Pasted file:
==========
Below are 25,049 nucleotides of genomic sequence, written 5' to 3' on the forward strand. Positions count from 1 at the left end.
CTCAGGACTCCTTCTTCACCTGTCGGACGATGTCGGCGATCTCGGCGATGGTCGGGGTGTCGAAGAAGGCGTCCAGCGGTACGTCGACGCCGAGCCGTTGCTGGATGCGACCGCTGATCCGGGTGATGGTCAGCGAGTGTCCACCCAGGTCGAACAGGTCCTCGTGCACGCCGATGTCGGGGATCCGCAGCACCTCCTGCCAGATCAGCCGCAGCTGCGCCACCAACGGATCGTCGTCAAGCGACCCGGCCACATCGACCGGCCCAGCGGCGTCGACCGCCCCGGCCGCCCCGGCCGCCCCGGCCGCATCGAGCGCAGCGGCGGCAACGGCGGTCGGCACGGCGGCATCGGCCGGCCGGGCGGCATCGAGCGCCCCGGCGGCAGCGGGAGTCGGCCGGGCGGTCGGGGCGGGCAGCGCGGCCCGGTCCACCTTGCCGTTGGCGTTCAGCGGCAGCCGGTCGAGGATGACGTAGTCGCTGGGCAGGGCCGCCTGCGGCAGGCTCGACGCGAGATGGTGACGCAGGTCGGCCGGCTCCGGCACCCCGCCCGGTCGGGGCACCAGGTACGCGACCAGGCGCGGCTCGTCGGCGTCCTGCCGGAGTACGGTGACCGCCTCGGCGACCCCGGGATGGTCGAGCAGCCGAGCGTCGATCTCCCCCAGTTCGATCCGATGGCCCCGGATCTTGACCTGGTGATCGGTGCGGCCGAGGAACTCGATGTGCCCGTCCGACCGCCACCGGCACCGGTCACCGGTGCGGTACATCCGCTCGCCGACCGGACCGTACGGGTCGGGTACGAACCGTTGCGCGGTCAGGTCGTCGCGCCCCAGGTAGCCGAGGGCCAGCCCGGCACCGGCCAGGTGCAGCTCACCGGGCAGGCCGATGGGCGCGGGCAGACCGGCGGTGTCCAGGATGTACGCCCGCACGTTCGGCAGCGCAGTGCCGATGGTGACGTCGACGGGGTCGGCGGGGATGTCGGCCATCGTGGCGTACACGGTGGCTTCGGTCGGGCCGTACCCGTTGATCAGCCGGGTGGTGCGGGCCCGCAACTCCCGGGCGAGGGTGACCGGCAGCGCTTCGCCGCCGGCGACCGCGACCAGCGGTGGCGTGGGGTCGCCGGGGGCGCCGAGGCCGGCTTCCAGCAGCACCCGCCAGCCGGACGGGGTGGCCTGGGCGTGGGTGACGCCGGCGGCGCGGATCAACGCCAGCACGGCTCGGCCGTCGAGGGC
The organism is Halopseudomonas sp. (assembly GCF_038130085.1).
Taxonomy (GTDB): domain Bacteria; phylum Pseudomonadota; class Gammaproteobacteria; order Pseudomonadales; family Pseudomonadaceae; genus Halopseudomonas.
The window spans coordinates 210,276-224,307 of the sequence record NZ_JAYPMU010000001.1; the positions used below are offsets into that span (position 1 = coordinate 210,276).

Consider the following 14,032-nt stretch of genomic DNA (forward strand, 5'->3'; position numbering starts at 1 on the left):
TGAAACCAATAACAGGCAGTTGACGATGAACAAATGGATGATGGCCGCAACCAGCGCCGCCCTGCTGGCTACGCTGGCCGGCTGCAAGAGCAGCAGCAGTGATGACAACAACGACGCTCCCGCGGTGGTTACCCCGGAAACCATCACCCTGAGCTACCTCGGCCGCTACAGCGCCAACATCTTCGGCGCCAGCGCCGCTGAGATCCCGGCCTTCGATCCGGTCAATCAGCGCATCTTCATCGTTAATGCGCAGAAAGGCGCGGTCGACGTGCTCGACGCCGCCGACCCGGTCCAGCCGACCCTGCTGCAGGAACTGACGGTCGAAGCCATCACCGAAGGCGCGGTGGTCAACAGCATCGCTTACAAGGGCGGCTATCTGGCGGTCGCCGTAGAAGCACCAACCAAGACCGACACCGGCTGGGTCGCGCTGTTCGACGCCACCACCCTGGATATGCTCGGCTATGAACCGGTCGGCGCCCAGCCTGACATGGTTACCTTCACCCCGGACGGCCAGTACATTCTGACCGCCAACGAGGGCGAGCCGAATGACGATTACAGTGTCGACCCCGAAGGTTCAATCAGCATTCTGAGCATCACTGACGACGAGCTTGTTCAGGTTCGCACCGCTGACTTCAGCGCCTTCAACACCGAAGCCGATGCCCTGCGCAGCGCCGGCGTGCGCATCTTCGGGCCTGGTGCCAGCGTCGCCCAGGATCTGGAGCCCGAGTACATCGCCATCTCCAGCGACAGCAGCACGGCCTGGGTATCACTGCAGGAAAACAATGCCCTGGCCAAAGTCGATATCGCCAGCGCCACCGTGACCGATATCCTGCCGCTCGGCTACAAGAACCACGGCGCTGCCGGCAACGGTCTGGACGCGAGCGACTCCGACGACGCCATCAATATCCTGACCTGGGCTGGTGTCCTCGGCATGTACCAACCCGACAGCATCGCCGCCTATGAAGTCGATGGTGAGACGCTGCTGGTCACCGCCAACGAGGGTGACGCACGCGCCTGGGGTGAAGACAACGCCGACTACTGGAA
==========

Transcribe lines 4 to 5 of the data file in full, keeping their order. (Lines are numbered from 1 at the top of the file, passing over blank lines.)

Taxonomy (GTDB): domain Bacteria; phylum Pseudomonadota; class Gammaproteobacteria; order Pseudomonadales; family Pseudomonadaceae; genus Halopseudomonas.
The window spans coordinates 210,276-224,307 of the sequence record NZ_JAYPMU010000001.1; the positions used below are offsets into that span (position 1 = coordinate 210,276).